WASHINGTON, DC—Representatives Rosa DeLauro (D-CT) and Brian Higgins (D-NY) today introduced the Accelerating Biomedical Research Act. That legislation would allow Congress to restore the purchasing power of the National Institutes of Health (NIH)’s funding to what it would have been if it had kept up with inflation since 2003. Representative Peter King (R-NY) is an original cosponsor.

“One of my proudest accomplishments as a member of Congress is helping to double NIH’s funding,” DeLauro said. “Work supported by the NIH has saved the lives of countless Americans. Failure to invest in health research and disease prevention results in huge costs to our health, society, economy and knowledge itself.  Whether it is cancer, Ebola, or the flu, the benefits of medical research are obvious. Congress must stop forcing the NIH to do more with less.”

“As the world’s leading research institution, NIH research on-site and at designated institutions across the nation has saved countless lives and increased the quality of life for millions,” said Higgins.  “Unfortunately, this Nation has let its commitment to medical research lag and American researchers are paying the price.  This bill will start to return vital funding to the NIH and continue our pursuit to find better treatments and cures for so many debilitating diseases. The only failure in medical research is when you quit or are forced to quit due to lack of funding.”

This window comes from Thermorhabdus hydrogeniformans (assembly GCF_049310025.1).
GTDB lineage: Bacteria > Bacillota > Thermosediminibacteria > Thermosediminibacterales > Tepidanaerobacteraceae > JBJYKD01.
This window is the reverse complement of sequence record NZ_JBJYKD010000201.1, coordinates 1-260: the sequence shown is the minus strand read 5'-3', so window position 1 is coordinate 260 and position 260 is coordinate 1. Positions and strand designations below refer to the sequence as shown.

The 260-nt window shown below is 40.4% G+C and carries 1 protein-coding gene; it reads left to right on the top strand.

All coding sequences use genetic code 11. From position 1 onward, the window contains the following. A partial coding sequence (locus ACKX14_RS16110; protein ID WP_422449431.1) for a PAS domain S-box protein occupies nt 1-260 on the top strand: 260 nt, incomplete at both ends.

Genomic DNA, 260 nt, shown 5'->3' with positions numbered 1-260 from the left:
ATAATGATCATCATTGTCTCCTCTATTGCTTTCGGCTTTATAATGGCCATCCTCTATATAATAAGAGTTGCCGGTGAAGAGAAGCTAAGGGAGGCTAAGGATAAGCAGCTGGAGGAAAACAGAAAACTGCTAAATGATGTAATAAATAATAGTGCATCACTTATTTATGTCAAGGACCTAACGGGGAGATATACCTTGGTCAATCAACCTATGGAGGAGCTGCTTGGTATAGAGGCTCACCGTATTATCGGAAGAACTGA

The Accelerating Biomedical Research Act would create a new BCA cap adjustment for NIH. Any funding provided in excess of $29.4 billion would trigger a budget cap increase to accommodate the additional funding provided to the NIH. The bill would allow appropriations to increase NIH funding by 10 percent for the first two years and about six percent each year thereafter through 2021.

A coalition of over 100 advocacy groups and research institutions support the legislation, which is substantively the same as legislation introduced by DeLauro and Higgins last September.

Last year DeLauro introduced a Labor-Health and Human Services-Education appropriations bill that would increase NIH funding by $778 million. That would fully restore NIH to the level it was at before the indiscriminate, deeply harmful sequester cuts.